Another top executive at the Silicon Valley Community Foundation has left the building, the third such departure in three weeks.
Daiva Natochy was the VP in charge of recruitment and culture. Her departure follows that of CEO Emmett Carson, put on paid administrative leave last week, and of the chief fundraiser, who resigned over claims she bullied employees the week before that.
Stephen Diamond, Associate Professor of Law at Santa Clara University, specializes in corporate governance and labor issues. Even though the Foundation's board hired two outside law firms to investigate, Diamond says that’s no guarantee a major overhaul is coming next.
"These are signs of trouble, not signs of a solution. The fact that they had to hire two law firms, not one, signals that the initial decision to hire the first law firm, which appears to have been made by the now somewhat ousted CEO Emmett Carson, wasn’t good enough. They’ve also brought in a law firm that is known for being very tenacious in defending organizations that it’s hired to defend. That suggests to me that they actually fear more serious problems," Diamond says.
Diamond goes so far as to suggest the office of California Attorney General Xavier Becerra step in to investigate. (Reached by KQED, Becerra's office said that "to protect its integrity, we can't comment on, even to confirm or deny, a potential or ongoing investigation.")
"At a minimum, I think the board has to resign," Diamond says.
But Joan Harrington at Santa Clara University's Markkula Center for Applied Ethics counters "There was been no apparent misuse of donor funds or other financial malfeasance — which is the kind of situation that would interest the Attorney General."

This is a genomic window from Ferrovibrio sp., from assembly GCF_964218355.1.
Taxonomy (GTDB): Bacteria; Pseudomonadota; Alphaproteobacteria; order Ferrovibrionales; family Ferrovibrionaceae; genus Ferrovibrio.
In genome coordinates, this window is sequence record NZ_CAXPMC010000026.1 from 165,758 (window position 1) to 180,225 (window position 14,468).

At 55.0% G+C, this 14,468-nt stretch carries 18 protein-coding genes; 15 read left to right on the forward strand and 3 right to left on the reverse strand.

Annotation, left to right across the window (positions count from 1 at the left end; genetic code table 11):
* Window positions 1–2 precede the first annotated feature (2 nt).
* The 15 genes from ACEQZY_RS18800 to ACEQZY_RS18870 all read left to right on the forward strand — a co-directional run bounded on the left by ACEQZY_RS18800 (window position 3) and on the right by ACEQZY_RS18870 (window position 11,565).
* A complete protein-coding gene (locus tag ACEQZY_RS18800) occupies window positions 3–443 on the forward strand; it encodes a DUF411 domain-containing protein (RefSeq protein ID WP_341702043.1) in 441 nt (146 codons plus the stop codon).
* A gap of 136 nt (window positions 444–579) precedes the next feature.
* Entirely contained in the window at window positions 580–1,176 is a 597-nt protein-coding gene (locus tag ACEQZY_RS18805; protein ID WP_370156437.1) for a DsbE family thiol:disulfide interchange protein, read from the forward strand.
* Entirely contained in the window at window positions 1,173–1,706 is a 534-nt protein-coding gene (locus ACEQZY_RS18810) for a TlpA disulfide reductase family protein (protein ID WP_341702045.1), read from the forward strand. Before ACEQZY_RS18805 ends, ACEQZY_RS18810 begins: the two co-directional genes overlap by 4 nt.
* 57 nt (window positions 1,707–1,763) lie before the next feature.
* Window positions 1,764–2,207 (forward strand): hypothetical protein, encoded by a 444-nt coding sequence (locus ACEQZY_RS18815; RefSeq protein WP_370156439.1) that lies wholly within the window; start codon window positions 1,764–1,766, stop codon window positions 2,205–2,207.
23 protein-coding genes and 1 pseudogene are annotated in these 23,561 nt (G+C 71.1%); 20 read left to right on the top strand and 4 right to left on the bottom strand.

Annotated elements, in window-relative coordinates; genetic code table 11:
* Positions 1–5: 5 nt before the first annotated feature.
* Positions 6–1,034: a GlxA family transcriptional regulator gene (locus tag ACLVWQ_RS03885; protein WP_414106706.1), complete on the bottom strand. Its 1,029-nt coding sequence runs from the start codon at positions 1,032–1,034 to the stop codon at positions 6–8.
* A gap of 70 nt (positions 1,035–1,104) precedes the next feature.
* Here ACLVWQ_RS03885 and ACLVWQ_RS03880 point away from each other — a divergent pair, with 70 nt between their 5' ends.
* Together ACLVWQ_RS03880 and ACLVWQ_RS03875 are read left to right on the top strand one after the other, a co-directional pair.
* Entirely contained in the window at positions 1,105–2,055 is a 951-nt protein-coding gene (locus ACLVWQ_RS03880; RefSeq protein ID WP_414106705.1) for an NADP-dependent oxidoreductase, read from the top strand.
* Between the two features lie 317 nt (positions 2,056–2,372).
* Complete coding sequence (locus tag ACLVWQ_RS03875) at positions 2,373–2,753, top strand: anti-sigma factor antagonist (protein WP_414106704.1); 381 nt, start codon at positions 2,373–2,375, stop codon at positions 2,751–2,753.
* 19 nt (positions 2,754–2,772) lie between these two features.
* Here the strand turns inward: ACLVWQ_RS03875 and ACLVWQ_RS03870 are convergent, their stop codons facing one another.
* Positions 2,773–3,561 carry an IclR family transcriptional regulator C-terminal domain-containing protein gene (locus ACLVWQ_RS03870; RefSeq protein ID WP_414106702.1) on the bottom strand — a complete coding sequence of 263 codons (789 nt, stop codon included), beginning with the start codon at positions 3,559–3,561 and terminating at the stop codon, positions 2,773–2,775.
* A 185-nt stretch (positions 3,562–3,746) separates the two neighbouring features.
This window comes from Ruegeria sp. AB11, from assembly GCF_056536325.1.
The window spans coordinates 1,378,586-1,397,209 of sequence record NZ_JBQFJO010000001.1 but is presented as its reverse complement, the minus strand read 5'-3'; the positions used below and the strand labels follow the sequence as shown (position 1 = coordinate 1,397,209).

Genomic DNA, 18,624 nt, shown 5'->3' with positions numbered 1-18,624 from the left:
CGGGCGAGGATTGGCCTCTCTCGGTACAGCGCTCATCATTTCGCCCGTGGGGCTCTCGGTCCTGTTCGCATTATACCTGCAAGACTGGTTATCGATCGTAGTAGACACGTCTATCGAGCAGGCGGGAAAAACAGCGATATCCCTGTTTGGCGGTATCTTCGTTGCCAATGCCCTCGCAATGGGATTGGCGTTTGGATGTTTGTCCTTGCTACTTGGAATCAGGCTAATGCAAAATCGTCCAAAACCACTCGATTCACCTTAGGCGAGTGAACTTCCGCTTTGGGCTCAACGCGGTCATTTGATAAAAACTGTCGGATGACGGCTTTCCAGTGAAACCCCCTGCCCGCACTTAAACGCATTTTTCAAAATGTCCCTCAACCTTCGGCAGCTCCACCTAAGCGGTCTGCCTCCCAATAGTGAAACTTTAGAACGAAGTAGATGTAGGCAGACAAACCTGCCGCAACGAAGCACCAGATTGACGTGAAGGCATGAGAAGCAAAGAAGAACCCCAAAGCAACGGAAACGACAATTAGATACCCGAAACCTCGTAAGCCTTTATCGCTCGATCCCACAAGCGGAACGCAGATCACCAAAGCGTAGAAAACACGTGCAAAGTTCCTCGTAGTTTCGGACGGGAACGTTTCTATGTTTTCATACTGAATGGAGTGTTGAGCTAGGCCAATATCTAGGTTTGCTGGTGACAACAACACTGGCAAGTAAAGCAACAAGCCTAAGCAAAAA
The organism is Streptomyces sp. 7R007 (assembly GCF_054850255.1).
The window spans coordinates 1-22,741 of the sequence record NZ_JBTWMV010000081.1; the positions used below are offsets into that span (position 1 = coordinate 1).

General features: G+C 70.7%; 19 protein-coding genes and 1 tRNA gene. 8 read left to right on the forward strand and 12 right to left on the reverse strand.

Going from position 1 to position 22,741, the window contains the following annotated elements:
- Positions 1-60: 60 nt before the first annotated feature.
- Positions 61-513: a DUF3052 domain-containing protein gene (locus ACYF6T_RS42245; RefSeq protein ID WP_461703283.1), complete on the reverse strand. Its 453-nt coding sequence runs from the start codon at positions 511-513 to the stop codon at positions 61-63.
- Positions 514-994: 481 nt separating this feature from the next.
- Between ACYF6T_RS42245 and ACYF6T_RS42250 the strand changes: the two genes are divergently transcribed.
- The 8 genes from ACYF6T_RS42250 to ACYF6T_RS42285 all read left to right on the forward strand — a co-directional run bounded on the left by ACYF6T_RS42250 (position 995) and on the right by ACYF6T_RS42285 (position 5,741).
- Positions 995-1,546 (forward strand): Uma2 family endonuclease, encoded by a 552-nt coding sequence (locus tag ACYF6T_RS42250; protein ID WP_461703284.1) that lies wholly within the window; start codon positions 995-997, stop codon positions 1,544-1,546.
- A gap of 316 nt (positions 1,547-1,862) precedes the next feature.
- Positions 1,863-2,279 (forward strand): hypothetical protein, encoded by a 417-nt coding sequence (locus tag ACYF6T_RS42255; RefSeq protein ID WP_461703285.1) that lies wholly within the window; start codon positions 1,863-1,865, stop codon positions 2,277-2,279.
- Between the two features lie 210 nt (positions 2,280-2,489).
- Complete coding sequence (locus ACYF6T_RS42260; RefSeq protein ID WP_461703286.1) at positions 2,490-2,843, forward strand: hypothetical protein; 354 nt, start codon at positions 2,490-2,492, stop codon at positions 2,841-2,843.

That echoes a statement interim CEO Greg Avis posted on the Foundation's blog earlier this week:
There are no allegations of financial impropriety at SVCF. All allegations made by former employees and concerns expressed by current employees focus on workplace culture issues. These allegations are being taken very seriously, and the Board has hired outside counsel to investigate. While those issues are absolutely critical to address, and we are fully engaged in doing so, there is no concern about our financial integrity.
In the meantime, it’s not clear what the local impact will be as some donors pull their money out of the $13.5 billion foundation.
The foundation’s assets and annual giving make it one of the largest grantmakers in America (and, full disclosure, is a financial supporter of KQED), but critics note much of the money that comes out of the donor-advised funds it hosts heads out of the Silicon Valley to meet needs elsewhere. That is not typical of most community foundations.
“Of course, there are needs all over the world, and it’s perfectly appropriate for donors who are looking to impact those problems to want to see their money go in that direction, but not at the expense of dealing with problems in Silicon Valley," Diamond says.
He adds the Foundation under Carson's leadership was phenomenally successful wooing tech titans, in large part because of the tax breaks that come with parking large caches of appreciating stock with the non-profit. "Company owners want a tax break, and if that becomes the primary focus of the organization, then you get off track. You have to get a commitment out of the largest donors that they actually want to impact the problems of Silicon Valley, and then you have to put the leadership in place that will execute on that model. And I don’t think that’s what’s happened here.”
"Somebody forgot about the employees as stakeholders," says Harrington. "It looks like they’ve lost their moral compass. This to me is an internal organizational failure, but it can be rectified. It depends on the board, which is ultimately responsible."